# ECDSA

Source code: ecdsa.js

Note that ECDSA is handled automatically by Money Button behind the scenes and it is not necessary to deal with ECDSA directly unless you are building an advanced application.

## Elliptic Curve Digital Signature Algorithm: Overview

Our goal is the ablity for someone who posseses a private key to be able to take a piece of data and sign it such that anyone who has that person's public key can verify the authenticity of the signature without knowing or being able to derive the private key.

One standard method to produce digital signatures is called the Digital Signature Algorithm (DSA), standardized by NIST in 1994. DSA is based on prime numbers.

An improvement over DSA called Elliptic Curve Digital Signature Algorithm (ECDSA) is very similar to DSA except that it is based on elliptic curves instead of prime numbers. The advantage of elliptic curves is that it allows a smaller key size for the same level of security which saves on storage and computation costs. ECDSA was standardized in ANSI x9.63 in 1999. ECDSA is what's used inside Bitcoin to sign and verify Bitcoin transactions. In Bitcoin, ECDSA uses the SECP256k1 elliptic curve. This document by Certicom gives a wonderful overview ECDSA including a preliminary overview of DSA.

To sign with ECDSA, the algorithm takes a private key and data. The data is hashed before it is signed. Two big numbers are output, r and s. These two numbers are just numbers and do not consitute a point, but they are often labeled as (r, s).

To verify with ECDSA, the algorithm takes public key, data, and a signature (r, s). The data is hashed before it is verified. If the signature is verified, the verifier can know that only someone who possesses the private key may have produced the signature.

## Signing and Verifying with bsv

bsv has an object called ECDSA accessible at `bsv.crypto.ECDSA`

that
includes ECDSA signing and verification. The two most important methods are
`sign`

and `verify`

.

To produce a signature, you need a private key and data. The data is hashed before signing.

To validate a signature, you need a public key, the signature, and the data to verify. The data is hashed before verifying.

A procedure to produce a signature and verify it is replicated below:

```
var privateKey = bsv.PrivKey.fromRandom()
var publicKey = bsv.PubKey.fromPrivKey(privateKey)
var data = 'this is my data that i want to sign'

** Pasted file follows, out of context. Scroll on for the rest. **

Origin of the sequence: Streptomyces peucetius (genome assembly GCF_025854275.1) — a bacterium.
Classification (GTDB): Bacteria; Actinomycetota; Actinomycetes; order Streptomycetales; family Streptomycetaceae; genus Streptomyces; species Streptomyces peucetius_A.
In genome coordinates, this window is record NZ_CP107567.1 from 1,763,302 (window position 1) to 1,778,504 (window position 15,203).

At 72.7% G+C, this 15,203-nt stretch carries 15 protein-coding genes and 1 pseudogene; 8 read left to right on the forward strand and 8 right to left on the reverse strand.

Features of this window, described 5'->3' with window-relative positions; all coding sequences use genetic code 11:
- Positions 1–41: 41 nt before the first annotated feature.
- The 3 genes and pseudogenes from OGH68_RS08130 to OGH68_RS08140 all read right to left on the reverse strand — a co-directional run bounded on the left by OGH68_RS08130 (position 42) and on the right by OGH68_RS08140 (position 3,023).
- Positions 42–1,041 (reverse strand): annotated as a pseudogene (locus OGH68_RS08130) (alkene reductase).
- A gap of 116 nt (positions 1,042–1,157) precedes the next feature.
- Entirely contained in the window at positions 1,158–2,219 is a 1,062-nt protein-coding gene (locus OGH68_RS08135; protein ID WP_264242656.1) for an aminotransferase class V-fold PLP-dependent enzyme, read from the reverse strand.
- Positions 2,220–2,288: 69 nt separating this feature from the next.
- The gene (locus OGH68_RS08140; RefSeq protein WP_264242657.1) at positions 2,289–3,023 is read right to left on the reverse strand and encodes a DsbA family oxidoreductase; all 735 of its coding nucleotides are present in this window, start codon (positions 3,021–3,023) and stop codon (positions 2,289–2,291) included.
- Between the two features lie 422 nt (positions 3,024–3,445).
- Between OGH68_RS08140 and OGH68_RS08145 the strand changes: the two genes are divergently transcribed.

var hash = bsv.crypto.Hash.sha256(Buffer.from(data))
var sig = bsv.crypto.ECDSA.sign(hash, privateKey)
console.log(sig.toString())
// prints:
// 304402207b784cf70c5397ce3e5f7b3f237c88b107d895329643df4f9c848ce7246d866402205eec00973cf0844051f9aef276134191afba2e3430e8eb891ec2eab831f3cf29
console.log(sig.r.toString())
// prints:
// 55847033216642490420368864471471608392049650776301729777742159067227725071972
console.log(sig.s.toString())
// prints:
// 42934387751484366241739824216943855505630279211754147570322540311552099340073
var verified = bsv.crypto.ECDSA.verify(hash, sig, publicKey)
console.log(verified)
// prints:
// true
```

## Deterministic k and Random k

There is a value called k in ECDSA that is generated randomly each time a signature is produced. According to the standards for ECDSA, k must be chosen from the entropy pool. This has the undesirable consequence of generating a different signature when signing the same piece of data with the same private key. This property makes it difficult to test, and has lead to bugs whereby k is chosen insufficiently randomly. For instance, Android had a broken random number generator that lead to broken values of k.

There is a way to generate k deterministically that allows it to be tested more
easily for correctness while still being unpredictable to an attacker. The
standard method to generate k deterministically is called RFC 6979.
Deterministic k is used by default in bsv. It is possible to override this
setting by using the `signRandomK`

method.

Here are several calls to both `sign`

and `signRandomK`

so
you can see how the random k version produces a different signature each time:

```
var privateKey = bsv.PrivKey.fromRandom()
var data = 'this is the data i want to sign'
var hash = bsv.crypto.Hash.sha256(Buffer.from(data))
console.log(bsv.crypto.ECDSA.sign(hash, privateKey).toString())
// 304402202222ba63f189827abfa9c75715b794c853bf70b108e0767eaf5d019fb017ee8902204b29298bf8a11fc57e6a970f9f7a9d4cd18dd6e80b2b3aade6316f6082a2d448
console.log(bsv.crypto.ECDSA.sign(hash, privateKey).toString())
// 304402202222ba63f189827abfa9c75715b794c853bf70b108e0767eaf5d019fb017ee8902204b29298bf8a11fc57e6a970f9f7a9d4cd18dd6e80b2b3aade6316f6082a2d448
console.log(bsv.crypto.ECDSA.sign(hash, privateKey).toString())
// 304402202222ba63f189827abfa9c75715b794c853bf70b108e0767eaf5d019fb017ee8902204b29298bf8a11fc57e6a970f9f7a9d4cd18dd6e80b2b3aade6316f6082a2d448
console.log(bsv.crypto.ECDSA.sign(hash, privateKey).toString())
// 304402202222ba63f189827abfa9c75715b794c853bf70b108e0767eaf5d019fb017ee8902204b29298bf8a11fc57e6a970f9f7a9d4cd18dd6e80b2b3aade6316f6082a2d448
console.log(bsv.crypto.ECDSA.signRandomK(hash, privateKey).toString())
// 30450221008ead313e09f947aed366c309103cc8b1eac714e27b16c74e5a37ff71cdd667ee02202e403eae6ae3434ede30097e62da7d3b3bcea4a41670be720ced97245fcd781c
console.log(bsv.crypto.ECDSA.signRandomK(hash, privateKey).toString())
// 3044022054dd152521d8e15577ca55543663e8167d429e4fa3e42bf611d2633b28c46c91022034b9e1e5df110ee9f7c3afaa52d5689aec47432b6dde56fdbe6fd7fddecefff9
console.log(bsv.crypto.ECDSA.signRandomK(hash, privateKey).toString())
// 304502210094fe30fbb775b6dcb02d6233b593fc4497291a378879dd7132d29e038378c6a5022001aafff93108f1962032169414ee8ad523de4ddfab0bfd997d354e7c7531521b
console.log(bsv.crypto.ECDSA.signRandomK(hash, privateKey).toString())
// 3045022100b95c04a0359d82ee0601ab55eb05c09124e52ba46119739ef6f3274004b40b7602201dd2ca076794a3aafec887bb316206f6e4858b658348bb29724824b8be481671
```